Joe Biden will double, triple and quadruple tariffs on some Chinese goods, with EV duties rising from 27.5% to 102.5%

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President Joe Biden will double, triple and quadruple tariffs on some Chinese goods this week, unveiling the measures at a White House event designed to defend American workers, people familiar with the matter said.

Biden will increase or increase tariffs in key sectors after nearly two years of review. The overall tariff on Chinese electric vehicles will rise from 27.5% to 102.5%, the people said, speaking on condition of anonymity ahead of the announcement. Others will double or triple in certain sectors, although the scope remains unclear.

Biden and his staff have been working in recent weeks to finalize the measures, including which items to take and which to avoid because the inputs are needed to boost U.S. growth, one of the people said. The final decision was a consensus, the person said.

It is not clear which items were spared, but Biden will not announce any tariff cuts, two of the people said. The government has told the U.S. solar industry it will take steps to exclude certain components, including machines used to make solar panel components. The shift has been sought by some equipment makers who say the current tariffs undermine Biden’s goal depriving China of clean energy supply chains.

The 2024 presidential race looms over the flagship announcement: Biden is trying to get tough on China and differentiate himself from Donald Trump — whose original tariffs Biden will largely renew, but who is looking for widespread hikes that the current administration says are also going. far.

The Biden administration is “focused on sectors of longstanding concern,” said Greta Peisch, a partner at law firm Wiley Rein LLP, who until January was the chief trade attorney for the U.S. Trade Representative’s office.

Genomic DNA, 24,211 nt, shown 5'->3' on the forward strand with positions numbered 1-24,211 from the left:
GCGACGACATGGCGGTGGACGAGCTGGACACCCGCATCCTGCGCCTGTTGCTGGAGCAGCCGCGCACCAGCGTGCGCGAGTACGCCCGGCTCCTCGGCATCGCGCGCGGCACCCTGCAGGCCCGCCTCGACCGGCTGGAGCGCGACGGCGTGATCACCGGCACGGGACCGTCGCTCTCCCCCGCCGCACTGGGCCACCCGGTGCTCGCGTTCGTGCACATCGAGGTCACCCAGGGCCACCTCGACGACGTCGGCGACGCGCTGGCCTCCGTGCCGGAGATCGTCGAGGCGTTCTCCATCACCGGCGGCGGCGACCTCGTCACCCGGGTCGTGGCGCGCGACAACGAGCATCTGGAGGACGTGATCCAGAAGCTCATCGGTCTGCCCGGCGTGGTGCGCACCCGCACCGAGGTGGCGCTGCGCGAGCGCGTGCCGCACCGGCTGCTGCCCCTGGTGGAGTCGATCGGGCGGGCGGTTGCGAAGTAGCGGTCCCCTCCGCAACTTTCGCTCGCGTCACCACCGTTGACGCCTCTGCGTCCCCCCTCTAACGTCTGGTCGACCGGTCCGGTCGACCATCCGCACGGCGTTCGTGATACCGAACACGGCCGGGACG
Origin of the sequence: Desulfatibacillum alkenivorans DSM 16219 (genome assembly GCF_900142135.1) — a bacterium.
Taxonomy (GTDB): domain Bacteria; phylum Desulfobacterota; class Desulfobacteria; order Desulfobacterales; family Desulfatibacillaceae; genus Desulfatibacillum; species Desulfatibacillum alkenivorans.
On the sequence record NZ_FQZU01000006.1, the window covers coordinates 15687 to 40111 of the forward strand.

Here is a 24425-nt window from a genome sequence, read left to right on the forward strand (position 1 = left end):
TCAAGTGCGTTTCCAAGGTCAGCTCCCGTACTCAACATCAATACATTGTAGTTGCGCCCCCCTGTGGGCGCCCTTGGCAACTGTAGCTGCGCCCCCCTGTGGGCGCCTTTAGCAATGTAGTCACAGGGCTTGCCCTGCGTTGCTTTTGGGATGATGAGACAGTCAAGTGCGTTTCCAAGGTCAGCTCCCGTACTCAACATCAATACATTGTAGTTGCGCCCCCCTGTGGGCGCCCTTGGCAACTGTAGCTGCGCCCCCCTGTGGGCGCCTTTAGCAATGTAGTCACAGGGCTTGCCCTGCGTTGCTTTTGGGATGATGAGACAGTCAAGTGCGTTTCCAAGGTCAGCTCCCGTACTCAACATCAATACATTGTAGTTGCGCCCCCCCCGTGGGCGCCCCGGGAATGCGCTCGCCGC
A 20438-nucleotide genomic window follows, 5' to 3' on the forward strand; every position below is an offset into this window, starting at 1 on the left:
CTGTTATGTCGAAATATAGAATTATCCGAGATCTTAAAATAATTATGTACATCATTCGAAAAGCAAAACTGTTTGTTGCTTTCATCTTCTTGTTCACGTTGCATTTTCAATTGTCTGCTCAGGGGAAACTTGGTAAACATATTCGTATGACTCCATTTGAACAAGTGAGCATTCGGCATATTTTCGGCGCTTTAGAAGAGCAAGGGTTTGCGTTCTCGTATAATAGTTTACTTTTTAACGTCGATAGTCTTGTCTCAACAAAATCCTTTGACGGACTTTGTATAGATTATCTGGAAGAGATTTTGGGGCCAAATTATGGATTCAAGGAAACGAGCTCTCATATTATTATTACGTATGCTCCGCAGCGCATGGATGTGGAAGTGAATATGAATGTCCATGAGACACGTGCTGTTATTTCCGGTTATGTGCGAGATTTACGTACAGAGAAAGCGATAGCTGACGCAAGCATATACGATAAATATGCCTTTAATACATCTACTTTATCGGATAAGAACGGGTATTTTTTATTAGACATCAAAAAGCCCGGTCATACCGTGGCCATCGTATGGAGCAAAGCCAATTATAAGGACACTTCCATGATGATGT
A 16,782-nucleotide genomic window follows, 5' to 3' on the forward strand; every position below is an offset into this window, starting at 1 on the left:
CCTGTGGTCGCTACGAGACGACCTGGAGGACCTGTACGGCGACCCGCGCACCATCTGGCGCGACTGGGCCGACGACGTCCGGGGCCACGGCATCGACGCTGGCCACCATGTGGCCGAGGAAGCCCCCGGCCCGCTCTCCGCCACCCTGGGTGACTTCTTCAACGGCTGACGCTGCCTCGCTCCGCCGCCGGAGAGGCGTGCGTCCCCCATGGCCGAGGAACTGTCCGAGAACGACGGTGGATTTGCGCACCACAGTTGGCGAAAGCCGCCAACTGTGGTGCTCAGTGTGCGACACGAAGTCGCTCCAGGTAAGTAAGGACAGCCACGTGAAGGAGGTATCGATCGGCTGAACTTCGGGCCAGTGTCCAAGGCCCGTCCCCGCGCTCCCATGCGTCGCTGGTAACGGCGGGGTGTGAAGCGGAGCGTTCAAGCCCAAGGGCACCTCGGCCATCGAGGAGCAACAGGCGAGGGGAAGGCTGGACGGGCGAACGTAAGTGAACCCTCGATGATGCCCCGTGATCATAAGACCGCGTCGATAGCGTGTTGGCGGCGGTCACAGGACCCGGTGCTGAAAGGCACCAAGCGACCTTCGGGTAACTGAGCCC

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“These are calculated to address specific activities and risks and prevent escalation, to preserve the relationship with China that we have” beyond these important goods, she said.

The White House declined to comment on the tariffs. The quadrupling of car rates was first reported by the Wall Street Journal.

Biden will target key sectors including electric vehicles, batteries, solar cells, steel and aluminum, people say. He previously announced steel and aluminum tariffs, which will rise to 25% on some products currently subject to 7.5% tariffs or no tariffs. The EV tariff is intended to protect the US from a potential flood of Chinese cars that could upend the politically sensitive auto sector.

Trump’s 200%

The announcement marks the culmination of a review of tariffs first imposed by Trump, who mocked the announcement at a campaign rally in New Jersey on Saturday.

“He says he’s going to impose a 100% tariff on all Chinese electric vehicles. Isn’t that nice?” Trump said. “Biden should have done this four years ago.”

He warned that Chinese companies will try to build cars in Mexico and then avoid tariffs by shipping them to the US under the US-Mexico-Canada Agreement, which Trump agreed to as president. Trump said he would impose a 200% tariff on Chinese-made cars in Mexico.

“I’m going to put a 200% tax on every car that comes out of these factories, and they’re not going to do that,” he said. Trump has also promised an across-the-board 60% tariff on all Chinese goods — a move Biden is far from stopping at, while allies say it would fuel inflation.

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Biden’s measures are aimed less at crushing market segments than at countering an expected surge in imports: Chinese steel, aluminum and cars make up a small part of US supply for now. The administration has warned that China is pushing to corner the market in key sectors and flood the US with subsidized goods to destabilize its rival and aid its own recovery.

Still, the bickering signals a bipartisan consensus — led by the two presumptive presidential candidates — on the threat that Chinese electric vehicles pose to the US.

Enthusiasm for the U.S. debut of Zeekr Intelligent Technology Holding Ltd., the high-end electric car brand under Zhejiang Geely Holding Group Co., was not dampened by the U.S. debut, which rose 35% on Friday after an expanded initial public offering, which the largest U.S. listed company is a China-based company as of 2021. One of the executives downplayed the planned tariffs.

“We do not take short-term headwinds into account. We are thinking long term and trying to make sure we make a very, very good business case in the long term,” said Chief Financial Officer Jing Yuan. told Bloomberg Television on Friday. “It’s more about the long term than about short-term headwinds.”

The administration’s approach is consistent with its goal of focusing on China while nurturing the relationship, Peisch said.

“It’s about being strategic, not about an escalation across the board, but about what makes sense in response to China and support for affected US sectors,” she said.

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